|This article relies on references to primary sources. (January 2008)|
London Councils is the local government association for London, England, bringing together representatives of the 32 London Boroughs and the City of London Corporation, the Metropolitan Police Authority and the London Fire Brigade who are all members by subscription. In October 2006 it changed its name from the Association of London Government ('ALG') in order to refocus its role and avoid confusion with the Greater London Authority (GLA) and the Local Government Association (LGA). London Councils is based on Southwark Street, near London Bridge.
London Councils fights for more resources for London and is committed to getting the best possible deal for London's 33 councils. It also develops policy, lobbies government and others, and runs a range of direct services designed to make life better for Londoners.
London Councils represents London local government to national government, European institutions, business and other bodies, lobbying for investment and funding. The direct services it provides on behalf of the boroughs, include the Freedom Pass providing more than a 1.2 million older, disabled and blind people free travel on London’s buses, tubes and trains, and the Parking and Traffic Appeals (PATAS) service, the Taxicard and Lorry Control schemes, London Care Placements and NOTIFY - the service that helps homeless families access services. The grants committee provides funding for many local groups who work across London boroughs on issues such as employment, domestic violence, poverty and advocacy and also distributes European Social Fund grants.
The ALG came out of a merger between the London Boroughs Association and the Association of London Authorities in 1995. The ALA consisted of many, mainly Labour, councils which had left the LBA in the 1980s. The ALG itself merged with several other small organisations upon the creation of the Greater London Authority in 2000. The GLA was a member of the ALG for a period, before Mayor Ken Livingstone fell out with leading councillors and withdrew. The two organisations do coordinate their work however.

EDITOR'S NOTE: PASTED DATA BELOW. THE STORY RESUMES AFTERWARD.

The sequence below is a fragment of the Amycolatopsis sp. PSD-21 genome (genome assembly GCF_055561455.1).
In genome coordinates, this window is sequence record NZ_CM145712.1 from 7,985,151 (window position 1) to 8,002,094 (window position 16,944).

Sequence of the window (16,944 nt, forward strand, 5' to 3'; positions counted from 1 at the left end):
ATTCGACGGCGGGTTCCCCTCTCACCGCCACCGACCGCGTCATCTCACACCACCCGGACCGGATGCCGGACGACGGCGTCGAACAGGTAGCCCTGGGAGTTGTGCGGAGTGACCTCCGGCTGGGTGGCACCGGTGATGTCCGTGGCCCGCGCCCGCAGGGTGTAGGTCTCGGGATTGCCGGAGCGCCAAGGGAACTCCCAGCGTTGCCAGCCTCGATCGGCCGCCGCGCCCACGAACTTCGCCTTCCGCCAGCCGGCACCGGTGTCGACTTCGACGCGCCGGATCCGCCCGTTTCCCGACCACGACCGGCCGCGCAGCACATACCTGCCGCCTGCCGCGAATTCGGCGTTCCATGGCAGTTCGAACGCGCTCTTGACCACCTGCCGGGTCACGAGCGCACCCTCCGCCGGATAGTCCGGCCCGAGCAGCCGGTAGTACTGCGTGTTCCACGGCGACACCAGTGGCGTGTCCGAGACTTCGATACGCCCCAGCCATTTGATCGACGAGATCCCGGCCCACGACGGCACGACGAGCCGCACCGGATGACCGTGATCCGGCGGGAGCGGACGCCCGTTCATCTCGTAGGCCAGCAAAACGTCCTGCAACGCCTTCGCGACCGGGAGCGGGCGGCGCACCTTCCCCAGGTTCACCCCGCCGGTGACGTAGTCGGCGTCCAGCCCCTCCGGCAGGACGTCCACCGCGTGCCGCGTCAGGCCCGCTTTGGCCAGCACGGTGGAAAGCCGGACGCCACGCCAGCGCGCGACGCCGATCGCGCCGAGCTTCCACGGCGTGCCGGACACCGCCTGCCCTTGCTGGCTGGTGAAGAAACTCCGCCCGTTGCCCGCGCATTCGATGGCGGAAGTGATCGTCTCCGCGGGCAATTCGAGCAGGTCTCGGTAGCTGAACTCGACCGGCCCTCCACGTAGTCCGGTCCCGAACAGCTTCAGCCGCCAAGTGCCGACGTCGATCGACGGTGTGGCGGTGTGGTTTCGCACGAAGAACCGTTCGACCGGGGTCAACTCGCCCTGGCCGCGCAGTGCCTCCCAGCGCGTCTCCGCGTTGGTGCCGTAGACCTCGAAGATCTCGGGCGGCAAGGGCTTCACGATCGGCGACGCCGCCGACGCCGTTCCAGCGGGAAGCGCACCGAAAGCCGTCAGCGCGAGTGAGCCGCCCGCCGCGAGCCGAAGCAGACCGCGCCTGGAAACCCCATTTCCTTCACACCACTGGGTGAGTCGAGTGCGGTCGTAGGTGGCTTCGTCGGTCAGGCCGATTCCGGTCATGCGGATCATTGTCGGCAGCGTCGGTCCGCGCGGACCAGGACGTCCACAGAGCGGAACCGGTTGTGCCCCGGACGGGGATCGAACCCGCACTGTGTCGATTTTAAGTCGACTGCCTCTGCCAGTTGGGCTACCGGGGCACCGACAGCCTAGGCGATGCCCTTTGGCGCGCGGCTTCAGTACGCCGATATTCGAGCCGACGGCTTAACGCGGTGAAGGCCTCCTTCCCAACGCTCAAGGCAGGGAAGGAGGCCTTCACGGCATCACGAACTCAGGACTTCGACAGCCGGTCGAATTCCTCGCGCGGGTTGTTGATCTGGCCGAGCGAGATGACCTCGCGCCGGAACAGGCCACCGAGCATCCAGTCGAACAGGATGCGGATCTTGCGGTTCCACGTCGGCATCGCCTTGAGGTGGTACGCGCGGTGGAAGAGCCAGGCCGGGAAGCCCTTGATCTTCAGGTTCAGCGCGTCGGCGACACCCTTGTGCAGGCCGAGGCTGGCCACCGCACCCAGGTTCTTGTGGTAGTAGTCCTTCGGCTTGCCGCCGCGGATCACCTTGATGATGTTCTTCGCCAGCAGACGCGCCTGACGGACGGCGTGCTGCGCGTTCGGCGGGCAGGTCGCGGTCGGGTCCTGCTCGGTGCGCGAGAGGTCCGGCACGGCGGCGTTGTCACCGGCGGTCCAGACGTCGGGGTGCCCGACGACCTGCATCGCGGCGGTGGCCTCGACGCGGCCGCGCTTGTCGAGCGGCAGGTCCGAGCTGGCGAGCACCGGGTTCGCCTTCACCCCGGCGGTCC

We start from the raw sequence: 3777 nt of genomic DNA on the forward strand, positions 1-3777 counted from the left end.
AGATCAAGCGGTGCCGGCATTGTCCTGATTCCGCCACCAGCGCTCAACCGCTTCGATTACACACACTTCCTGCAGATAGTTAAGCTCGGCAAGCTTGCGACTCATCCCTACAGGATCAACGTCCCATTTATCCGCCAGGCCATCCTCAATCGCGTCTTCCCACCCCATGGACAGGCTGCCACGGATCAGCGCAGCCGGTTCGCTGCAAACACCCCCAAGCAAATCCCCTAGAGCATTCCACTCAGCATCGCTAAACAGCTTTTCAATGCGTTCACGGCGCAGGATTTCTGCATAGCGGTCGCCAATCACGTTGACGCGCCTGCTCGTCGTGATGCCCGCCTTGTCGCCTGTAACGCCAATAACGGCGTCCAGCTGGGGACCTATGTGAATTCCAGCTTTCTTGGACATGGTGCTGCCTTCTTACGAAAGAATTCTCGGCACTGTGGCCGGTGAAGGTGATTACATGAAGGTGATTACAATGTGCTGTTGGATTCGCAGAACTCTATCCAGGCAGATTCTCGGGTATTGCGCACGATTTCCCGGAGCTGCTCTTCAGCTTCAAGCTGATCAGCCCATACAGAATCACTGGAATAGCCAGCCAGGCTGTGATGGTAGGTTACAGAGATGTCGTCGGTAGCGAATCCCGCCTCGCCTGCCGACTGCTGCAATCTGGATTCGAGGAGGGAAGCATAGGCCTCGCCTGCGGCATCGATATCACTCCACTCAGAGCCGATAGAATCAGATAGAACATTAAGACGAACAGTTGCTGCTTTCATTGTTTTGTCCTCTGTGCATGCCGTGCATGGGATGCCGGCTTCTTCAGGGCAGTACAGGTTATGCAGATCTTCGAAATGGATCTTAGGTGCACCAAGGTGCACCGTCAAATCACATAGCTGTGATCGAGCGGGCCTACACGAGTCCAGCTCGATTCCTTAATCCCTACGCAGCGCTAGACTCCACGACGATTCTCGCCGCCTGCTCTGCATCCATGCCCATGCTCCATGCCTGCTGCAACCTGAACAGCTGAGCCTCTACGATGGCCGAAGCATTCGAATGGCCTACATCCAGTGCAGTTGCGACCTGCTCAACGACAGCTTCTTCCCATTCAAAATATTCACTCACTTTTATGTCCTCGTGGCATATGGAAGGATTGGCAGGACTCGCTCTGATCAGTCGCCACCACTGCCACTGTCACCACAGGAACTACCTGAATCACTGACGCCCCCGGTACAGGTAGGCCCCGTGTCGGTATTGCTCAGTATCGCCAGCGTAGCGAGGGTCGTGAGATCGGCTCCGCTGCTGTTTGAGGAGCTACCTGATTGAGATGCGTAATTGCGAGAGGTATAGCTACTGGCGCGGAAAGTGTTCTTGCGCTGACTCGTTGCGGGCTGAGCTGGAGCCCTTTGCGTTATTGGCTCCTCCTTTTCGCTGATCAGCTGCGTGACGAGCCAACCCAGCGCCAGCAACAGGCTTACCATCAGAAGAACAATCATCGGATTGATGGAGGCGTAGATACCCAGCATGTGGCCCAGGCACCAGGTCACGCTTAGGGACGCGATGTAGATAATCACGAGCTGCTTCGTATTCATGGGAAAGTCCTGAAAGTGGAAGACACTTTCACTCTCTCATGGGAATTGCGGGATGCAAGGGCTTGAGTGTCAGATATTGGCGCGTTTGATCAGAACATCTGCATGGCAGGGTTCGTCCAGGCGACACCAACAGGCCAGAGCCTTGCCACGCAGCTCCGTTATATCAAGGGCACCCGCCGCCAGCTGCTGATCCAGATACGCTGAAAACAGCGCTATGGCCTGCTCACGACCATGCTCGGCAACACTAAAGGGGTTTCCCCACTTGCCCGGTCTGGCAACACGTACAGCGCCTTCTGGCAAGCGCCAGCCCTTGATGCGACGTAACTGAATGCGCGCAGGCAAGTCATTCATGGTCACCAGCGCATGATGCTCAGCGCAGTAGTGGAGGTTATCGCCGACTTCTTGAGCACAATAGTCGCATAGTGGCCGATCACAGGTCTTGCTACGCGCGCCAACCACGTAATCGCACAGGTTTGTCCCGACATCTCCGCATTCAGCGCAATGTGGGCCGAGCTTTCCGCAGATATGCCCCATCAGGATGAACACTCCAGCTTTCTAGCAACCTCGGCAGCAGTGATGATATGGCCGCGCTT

The Chairman of London Councils, since the Labour Party regained control in 2010, is Mayor Jules Pipe CBE of the London Borough of Hackney. Previously Labour's Lord Toby Harris (of Haringey) was Chair from 1995 to 2000 and Sir Robin Wales, directly elected Labour Mayor of Newham, was chair from 2000 to 2006. Merrick Cockell of Kensington and Chelsea served as Chairman between 2006 and 2010, the first Conservative to do so.
In 2008, a new directorate of London Councils was formed: Capital Ambition. This was formed from the merger of the previous London Centre of Excellence, London Connects and London's regional improvement and efficienty partnership, Capital Ambition. Over the three-year period (2008-11), Capital Ambition provided funding for projects run by London's authorities and local strategic partnerships that were designed to deliver efficiencies, improve performance and support innovative ways of working. Capital Ambition is now closed to new applications for funding although funding for some existing projects will continue until 2015.
London Councils is run by a committee made up of all the leaders of London's borough councils and meet each month (except August) to discuss and agree policy issues of importance to Londoners and their councils. The committee is supported by a cross-party executive of eleven senior members which acts as a forum for detailed policy development. Each member of the executive holds a specific policy area portfolio. Politically, the Executive comprises councillors in proportion to the party representation on London councils.